Law Library News for Dec. 4, 2006
Cheryl Nyberg, editor.
The last session of the Library Lifesavers series for Autumn Quarter will be held on Tuesday, Dec. 5, from 12:45-1:15pm in Room 119.
Mary Whisner will shoot out bullet points for using the outline feature in Microsoft Word. Students who create outlines to prepare for exams will find this program a timely and useful one.
Then Cheryl Nyberg will conclude the series with tips for fun searching on the Internet. If you would like to suggest some sites, please email Cheryl by noon on Tuesday.
What is the best way to prepare for law school exams?
I searched for answers with Kartoo, an interesting meta search engine that presents results in a visual map, instead of a list of hits. And for fans of natural language searching, you can write your search in the form of a question!
The next largest page image belonged to Law Exams.com. This commercial site sells course “cheat sheets,” essay exams and sample answers, and flashcards for $100. Not exactly the advice I was looking for!
In a Jan. 19, 2005 posting on Evan Schaeffer’s Legal Underground blog, Professor Bill Childs describes six things “not to do on law school exams”:
6. Do not ignore the fact pattern.
A Collection of In Chambers Opinions by the Justices of the Supreme Court of the United States (2004). KF101.1.C652 at Reference Area
Perhaps you've heard of those dramatic flurries of activity when lawyers petition a Supreme Court Justice to stay an execution or grant an injunction. The resulting decisions, by just one Justice, are known as "in chambers opinions."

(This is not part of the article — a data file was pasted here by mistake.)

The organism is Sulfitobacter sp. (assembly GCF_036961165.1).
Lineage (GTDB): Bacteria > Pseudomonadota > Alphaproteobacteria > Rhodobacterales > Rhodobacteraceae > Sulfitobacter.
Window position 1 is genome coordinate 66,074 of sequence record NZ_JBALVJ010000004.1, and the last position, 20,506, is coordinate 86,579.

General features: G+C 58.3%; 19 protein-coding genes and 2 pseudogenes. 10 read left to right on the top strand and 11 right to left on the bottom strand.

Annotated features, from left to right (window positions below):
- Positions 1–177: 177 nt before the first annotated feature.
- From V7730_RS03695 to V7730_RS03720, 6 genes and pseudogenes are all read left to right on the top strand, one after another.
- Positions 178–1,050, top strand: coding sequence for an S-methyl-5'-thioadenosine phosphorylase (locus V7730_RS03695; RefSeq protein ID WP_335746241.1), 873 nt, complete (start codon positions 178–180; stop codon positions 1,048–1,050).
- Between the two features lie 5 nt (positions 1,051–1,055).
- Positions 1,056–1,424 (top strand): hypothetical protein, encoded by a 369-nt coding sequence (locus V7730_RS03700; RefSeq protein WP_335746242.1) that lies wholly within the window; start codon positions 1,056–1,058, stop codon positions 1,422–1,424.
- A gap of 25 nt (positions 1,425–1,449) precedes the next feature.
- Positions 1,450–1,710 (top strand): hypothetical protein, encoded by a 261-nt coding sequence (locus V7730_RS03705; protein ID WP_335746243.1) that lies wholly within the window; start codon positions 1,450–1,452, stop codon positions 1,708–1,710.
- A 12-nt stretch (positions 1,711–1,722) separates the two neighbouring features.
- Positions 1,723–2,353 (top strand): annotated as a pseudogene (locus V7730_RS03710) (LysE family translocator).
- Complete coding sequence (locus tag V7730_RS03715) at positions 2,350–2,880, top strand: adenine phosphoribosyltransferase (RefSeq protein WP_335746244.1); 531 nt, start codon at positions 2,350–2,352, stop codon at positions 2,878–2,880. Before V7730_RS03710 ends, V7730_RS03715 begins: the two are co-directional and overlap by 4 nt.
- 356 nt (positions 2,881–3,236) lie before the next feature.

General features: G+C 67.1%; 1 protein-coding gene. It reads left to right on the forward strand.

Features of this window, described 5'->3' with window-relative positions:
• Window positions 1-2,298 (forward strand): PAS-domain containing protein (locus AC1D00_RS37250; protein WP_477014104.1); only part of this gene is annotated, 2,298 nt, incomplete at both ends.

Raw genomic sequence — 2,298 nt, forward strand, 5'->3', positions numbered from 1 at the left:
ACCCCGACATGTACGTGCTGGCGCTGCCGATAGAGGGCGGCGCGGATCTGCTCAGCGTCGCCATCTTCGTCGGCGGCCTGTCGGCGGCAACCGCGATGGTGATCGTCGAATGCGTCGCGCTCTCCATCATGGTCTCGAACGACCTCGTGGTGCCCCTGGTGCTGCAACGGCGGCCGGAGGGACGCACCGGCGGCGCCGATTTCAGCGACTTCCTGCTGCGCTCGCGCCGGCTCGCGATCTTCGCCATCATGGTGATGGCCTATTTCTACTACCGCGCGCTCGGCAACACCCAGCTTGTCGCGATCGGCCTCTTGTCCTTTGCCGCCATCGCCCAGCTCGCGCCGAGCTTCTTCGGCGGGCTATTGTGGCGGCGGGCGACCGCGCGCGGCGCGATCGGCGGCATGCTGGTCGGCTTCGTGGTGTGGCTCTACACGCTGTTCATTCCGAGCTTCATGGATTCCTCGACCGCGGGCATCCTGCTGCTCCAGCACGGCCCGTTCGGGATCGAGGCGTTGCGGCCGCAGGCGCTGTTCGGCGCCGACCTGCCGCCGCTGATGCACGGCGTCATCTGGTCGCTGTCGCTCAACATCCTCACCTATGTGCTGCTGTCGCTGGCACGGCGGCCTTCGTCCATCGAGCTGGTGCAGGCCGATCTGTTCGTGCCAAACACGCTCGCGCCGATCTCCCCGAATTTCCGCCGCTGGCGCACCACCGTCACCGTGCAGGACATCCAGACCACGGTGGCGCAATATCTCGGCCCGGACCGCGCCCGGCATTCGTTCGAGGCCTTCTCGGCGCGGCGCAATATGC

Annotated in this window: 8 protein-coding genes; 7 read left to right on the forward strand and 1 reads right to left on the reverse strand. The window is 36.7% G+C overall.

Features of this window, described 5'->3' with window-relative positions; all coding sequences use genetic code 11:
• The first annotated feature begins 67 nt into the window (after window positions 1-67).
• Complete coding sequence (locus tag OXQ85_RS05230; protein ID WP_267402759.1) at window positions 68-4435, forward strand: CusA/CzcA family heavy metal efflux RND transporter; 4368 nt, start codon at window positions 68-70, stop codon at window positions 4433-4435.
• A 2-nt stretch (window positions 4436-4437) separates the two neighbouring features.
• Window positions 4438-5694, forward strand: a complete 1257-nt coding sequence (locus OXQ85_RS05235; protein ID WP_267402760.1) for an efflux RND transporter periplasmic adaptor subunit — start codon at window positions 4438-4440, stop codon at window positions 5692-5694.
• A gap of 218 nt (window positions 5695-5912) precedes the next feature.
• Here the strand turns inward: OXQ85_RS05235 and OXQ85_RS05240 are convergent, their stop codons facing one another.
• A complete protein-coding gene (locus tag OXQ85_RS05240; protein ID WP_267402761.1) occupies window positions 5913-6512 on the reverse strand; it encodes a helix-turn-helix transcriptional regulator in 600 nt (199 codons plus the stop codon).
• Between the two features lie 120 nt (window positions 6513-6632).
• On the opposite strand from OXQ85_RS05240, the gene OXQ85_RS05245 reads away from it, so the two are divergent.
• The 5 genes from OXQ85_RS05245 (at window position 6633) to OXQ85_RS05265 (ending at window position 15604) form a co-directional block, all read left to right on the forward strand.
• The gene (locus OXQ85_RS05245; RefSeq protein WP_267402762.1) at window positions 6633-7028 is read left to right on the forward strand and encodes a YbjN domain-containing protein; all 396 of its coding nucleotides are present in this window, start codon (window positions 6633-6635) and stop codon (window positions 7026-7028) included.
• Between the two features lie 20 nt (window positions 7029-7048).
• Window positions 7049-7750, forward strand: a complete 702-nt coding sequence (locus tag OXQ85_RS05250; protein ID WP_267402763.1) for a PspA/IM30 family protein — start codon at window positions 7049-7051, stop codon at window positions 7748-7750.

Cynthia Rapp, the Deputy Clerk of the Supreme Court, compiled and indexed all the available in chambers opinions—some handwritten or typed, some typeset—for the use of the justices and staff of the Court in 2001. (These opinions were not routinely published in United States Reports until the 1969 Term—and even then they were not all in one place.) In 2004, the set was republished. A supplement adds some opinions that were not previously available (including newer opinions and some very old opinions, like Chief Justice Taney's opinion rejecting President Lincoln's suspension of habeas corpus).
Do you want to know how justices have handled requests for extension to time to file certiorari petitions? What Justice Douglas did when asked to stay the executions of Julius and Ethel Rosenberg? How Justices Marshall and Douglas responded to a lower court's injunction to stop the United States from bombing Cambodia? They're all here.
Even the introductions are interesting. Stephen M. Shapiro (co-author of the indispensable guide, Supreme Court Practice, KF9057.S8 2002 at Reference Area) and Miriam R. Nemetz (formerly Associate Counsel to President Clinton) wrote the introduction to Volume 2. Professor Craig Joyce recounts the history of Supreme Court reporting in Volume 3.
This set is a wonderful resource for scholars investigating how the different justices handle these matters as well as for lawyers whose practice includes stays and other emergency motions before the Court.
Note: For recent in chambers opinions, see the Supreme Court's Opinions page.